One day I was home, bored out of my mind, channel surfing, when I came across a black-and-white film called Alice Adams, starring an actress I had never heard of before named Katharine Hepburn. Now, up until that point, the only black-and-white film I could tolerate was The Wizard of Oz, so I was not that interested. But I watched it anyway. At age 13, it was the greatest thing I had ever experienced.
The clearest way to describe how that film changed my life is to compare it to that feeling when you’re sitting in a theater right after an incredible performance has finished. There’s a moment of silence before the theater erupts into applause — a moment when the audience is wiping their tears and catching their breath, a moment when they realize that they have just borne witness to something life-changing.
That is how I felt watching Katharine Hepburn. She floated across the screen so effortlessly and with such grace that it took my breath away. I had never seen an actress like her before, and it made me wonder, How can I re-create this feeling over and over, for the rest of my life? How can I give other people this feeling? In that moment I knew: I wanted to be an actress.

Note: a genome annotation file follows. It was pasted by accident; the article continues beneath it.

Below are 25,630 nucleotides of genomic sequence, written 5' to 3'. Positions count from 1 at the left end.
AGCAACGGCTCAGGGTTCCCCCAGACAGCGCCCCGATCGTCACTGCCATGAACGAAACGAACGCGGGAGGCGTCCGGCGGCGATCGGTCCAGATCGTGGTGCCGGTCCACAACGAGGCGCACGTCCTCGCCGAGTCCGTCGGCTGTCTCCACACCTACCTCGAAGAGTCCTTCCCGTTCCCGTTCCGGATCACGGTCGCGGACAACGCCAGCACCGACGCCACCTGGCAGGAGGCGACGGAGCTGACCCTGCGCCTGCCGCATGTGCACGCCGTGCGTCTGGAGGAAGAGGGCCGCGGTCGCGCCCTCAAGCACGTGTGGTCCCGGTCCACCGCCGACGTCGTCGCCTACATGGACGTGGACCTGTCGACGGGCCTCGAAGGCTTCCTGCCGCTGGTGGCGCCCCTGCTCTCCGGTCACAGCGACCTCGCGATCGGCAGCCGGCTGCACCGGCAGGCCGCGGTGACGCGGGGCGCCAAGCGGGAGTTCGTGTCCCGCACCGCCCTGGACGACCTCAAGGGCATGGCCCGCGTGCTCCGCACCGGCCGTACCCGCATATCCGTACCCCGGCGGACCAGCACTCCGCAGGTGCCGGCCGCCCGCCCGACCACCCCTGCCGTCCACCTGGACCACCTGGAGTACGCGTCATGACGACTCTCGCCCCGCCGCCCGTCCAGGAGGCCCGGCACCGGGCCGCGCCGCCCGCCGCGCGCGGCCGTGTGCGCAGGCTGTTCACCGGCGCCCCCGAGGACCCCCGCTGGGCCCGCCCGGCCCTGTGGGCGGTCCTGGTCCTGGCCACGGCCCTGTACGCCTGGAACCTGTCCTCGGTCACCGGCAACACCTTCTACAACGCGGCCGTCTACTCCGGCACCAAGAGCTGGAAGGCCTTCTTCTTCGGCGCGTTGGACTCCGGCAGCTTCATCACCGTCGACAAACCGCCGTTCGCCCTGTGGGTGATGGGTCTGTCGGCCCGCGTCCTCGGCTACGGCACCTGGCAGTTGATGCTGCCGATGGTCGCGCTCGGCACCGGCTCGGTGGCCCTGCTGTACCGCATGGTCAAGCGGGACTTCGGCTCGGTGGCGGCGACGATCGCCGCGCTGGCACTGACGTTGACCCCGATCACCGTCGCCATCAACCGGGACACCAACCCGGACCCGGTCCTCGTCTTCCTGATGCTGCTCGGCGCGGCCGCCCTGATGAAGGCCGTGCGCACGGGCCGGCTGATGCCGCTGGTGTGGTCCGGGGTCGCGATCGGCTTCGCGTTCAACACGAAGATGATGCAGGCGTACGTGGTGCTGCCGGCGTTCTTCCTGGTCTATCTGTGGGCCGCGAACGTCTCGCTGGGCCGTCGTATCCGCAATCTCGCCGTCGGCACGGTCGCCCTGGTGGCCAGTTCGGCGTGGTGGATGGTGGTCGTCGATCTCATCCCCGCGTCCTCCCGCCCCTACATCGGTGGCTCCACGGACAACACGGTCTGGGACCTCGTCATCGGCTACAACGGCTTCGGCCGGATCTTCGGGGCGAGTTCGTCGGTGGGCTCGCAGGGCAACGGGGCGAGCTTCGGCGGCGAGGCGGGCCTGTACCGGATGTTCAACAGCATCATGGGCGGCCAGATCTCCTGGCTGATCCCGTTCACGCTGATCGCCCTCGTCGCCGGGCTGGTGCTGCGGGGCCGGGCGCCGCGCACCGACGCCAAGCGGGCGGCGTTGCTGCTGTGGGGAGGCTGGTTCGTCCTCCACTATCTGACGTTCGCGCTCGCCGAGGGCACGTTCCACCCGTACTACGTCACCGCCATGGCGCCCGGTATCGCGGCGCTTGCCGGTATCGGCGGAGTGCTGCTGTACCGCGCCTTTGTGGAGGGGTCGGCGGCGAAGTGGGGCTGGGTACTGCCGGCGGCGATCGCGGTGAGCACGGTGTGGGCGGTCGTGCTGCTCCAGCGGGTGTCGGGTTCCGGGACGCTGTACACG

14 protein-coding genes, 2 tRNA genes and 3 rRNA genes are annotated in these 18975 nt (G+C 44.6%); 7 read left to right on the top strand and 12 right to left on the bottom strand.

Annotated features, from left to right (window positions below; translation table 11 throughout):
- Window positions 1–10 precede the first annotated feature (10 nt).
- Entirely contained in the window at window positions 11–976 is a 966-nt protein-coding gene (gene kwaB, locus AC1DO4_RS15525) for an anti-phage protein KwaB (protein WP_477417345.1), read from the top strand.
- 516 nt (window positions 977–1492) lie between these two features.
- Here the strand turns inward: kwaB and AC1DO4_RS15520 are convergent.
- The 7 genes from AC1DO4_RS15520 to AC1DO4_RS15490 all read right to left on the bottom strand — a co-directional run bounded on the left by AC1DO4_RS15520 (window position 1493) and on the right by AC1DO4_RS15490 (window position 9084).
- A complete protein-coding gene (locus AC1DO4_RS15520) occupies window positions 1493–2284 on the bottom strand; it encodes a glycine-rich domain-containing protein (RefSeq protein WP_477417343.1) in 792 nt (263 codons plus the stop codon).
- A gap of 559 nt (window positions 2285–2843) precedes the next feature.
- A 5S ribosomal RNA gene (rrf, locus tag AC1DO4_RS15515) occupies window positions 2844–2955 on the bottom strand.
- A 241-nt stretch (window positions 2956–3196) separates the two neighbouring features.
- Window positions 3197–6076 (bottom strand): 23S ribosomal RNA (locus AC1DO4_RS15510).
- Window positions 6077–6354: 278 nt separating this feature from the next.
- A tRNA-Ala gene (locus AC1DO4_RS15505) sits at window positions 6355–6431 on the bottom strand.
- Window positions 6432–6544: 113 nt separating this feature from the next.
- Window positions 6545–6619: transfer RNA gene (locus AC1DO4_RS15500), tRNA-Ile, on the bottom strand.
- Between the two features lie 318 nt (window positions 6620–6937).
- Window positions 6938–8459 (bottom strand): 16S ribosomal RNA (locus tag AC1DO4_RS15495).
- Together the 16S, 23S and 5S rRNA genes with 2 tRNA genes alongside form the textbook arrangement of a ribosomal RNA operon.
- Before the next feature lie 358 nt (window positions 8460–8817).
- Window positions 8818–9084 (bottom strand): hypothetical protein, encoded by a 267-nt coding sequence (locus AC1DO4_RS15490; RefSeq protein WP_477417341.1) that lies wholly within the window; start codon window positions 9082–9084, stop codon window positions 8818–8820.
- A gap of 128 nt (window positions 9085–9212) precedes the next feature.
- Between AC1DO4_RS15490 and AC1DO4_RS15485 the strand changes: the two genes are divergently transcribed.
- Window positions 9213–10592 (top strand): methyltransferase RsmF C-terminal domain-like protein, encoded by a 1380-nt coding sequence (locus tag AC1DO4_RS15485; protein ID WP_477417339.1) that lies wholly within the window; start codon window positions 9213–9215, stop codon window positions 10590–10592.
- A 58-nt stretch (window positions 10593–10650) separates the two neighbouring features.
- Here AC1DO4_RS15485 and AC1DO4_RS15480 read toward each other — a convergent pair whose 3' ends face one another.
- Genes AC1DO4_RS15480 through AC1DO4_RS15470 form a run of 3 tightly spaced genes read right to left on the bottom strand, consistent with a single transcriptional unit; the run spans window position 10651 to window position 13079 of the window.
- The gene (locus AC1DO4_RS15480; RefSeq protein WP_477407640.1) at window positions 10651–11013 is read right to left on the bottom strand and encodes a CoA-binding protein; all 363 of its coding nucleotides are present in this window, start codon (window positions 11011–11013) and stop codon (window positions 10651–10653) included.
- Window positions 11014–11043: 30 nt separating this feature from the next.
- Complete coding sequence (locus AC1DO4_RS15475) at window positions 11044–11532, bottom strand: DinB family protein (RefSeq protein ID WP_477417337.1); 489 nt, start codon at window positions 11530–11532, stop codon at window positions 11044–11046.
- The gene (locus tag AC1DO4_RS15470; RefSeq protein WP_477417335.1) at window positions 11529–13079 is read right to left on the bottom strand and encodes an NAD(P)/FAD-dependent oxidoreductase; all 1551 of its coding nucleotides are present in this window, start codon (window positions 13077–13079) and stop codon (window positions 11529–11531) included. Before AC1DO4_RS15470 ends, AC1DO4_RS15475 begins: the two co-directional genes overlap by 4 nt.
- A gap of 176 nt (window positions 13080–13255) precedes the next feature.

To this day, nothing in this world makes me feel more alive or more crucial to society than telling stories relevant to our current state of existence onstage.
But as I continued to immerse myself in the world of theater, I found that there were few opportunities for people who look like me to do so. I found that the experiences of black women — experiences like my own — were not commonly discussed or represented onstage, and I felt left out. Yes, Shakespeare was amazing at writing about the human condition. Yes, Chekhov was revolutionary in his day, and Ibsen is the “father of realism.” But who is William Shakespeare? A dead white guy. Who is Anton Chekhov? A dead white guy. Who is Henrik Ibsen? A dead white guy. (No shade to these guys, though — A Doll’s House is one of my all-time favorite plays.)